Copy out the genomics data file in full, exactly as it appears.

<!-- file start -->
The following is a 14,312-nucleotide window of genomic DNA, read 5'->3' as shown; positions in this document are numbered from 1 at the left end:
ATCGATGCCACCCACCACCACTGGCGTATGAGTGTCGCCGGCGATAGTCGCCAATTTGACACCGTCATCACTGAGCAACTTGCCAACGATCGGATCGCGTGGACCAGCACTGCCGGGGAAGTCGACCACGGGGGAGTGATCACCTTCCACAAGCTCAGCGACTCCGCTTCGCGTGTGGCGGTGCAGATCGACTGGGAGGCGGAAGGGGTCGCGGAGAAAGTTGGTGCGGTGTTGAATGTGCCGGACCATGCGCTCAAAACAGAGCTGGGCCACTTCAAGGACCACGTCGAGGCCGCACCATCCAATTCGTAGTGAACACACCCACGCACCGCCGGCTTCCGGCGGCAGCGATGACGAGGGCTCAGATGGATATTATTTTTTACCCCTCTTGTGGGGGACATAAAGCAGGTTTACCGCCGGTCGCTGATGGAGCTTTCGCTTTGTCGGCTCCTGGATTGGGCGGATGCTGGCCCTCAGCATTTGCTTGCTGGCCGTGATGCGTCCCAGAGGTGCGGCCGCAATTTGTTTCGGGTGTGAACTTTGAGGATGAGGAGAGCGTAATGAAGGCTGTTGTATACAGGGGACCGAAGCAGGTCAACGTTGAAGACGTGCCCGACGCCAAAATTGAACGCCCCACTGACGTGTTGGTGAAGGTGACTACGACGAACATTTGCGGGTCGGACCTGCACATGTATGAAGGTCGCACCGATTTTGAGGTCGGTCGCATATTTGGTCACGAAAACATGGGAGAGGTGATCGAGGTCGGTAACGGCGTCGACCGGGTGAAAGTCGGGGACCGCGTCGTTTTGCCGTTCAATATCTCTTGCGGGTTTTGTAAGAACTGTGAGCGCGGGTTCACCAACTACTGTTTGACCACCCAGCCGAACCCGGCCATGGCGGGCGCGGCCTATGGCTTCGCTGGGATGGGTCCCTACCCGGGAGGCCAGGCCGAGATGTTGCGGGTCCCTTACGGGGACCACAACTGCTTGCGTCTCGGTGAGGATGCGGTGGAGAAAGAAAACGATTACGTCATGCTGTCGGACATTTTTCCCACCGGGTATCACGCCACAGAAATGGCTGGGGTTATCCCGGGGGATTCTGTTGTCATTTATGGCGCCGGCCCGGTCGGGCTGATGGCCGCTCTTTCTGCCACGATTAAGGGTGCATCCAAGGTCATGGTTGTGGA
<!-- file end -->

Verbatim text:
The following is a 14,312-nucleotide window of genomic DNA, read 5'->3' as shown; positions in this document are numbered from 1 at the left end:
ATCGATGCCACCCACCACCACTGGCGTATGAGTGTCGCCGGCGATAGTCGCCAATTTGACACCGTCATCACTGAGCAACTTGCCAACGATCGGATCGCGTGGACCAGCACTGCCGGGGAAGTCGACCACGGGGGAGTGATCACCTTCCACAAGCTCAGCGACTCCGCTTCGCGTGTGGCGGTGCAGATCGACTGGGAGGCGGAAGGGGTCGCGGAGAAAGTTGGTGCGGTGTTGAATGTGCCGGACCATGCGCTCAAAACAGAGCTGGGCCACTTCAAGGACCACGTCGAGGCCGCACCATCCAATTCGTAGTGAACACACCCACGCACCGCCGGCTTCCGGCGGCAGCGATGACGAGGGCTCAGATGGATATTATTTTTTACCCCTCTTGTGGGGGACATAAAGCAGGTTTACCGCCGGTCGCTGATGGAGCTTTCGCTTTGTCGGCTCCTGGATTGGGCGGATGCTGGCCCTCAGCATTTGCTTGCTGGCCGTGATGCGTCCCAGAGGTGCGGCCGCAATTTGTTTCGGGTGTGAACTTTGAGGATGAGGAGAGCGTAATGAAGGCTGTTGTATACAGGGGACCGAAGCAGGTCAACGTTGAAGACGTGCCCGACGCCAAAATTGAACGCCCCACTGACGTGTTGGTGAAGGTGACTACGACGAACATTTGCGGGTCGGACCTGCACATGTATGAAGGTCGCACCGATTTTGAGGTCGGTCGCATATTTGGTCACGAAAACATGGGAGAGGTGATCGAGGTCGGTAACGGCGTCGACCGGGTGAAAGTCGGGGACCGCGTCGTTTTGCCGTTCAATATCTCTTGCGGGTTTTGTAAGAACTGTGAGCGCGGGTTCACCAACTACTGTTTGACCACCCAGCCGAACCCGGCCATGGCGGGCGCGGCCTATGGCTTCGCTGGGATGGGTCCCTACCCGGGAGGCCAGGCCGAGATGTTGCGGGTCCCTTACGGGGACCACAACTGCTTGCGTCTCGGTGAGGATGCGGTGGAGAAAGAAAACGATTACGTCATGCTGTCGGACATTTTTCCCACCGGGTATCACGCCACAGAAATGGCTGGGGTTATCCCGGGGGATTCTGTTGTCATTTATGGCGCCGGCCCGGTCGGGCTGATGGCCGCTCTTTCTGCCACGATTAAGGGTGCATCCAAGGTCATGGTTGTGGA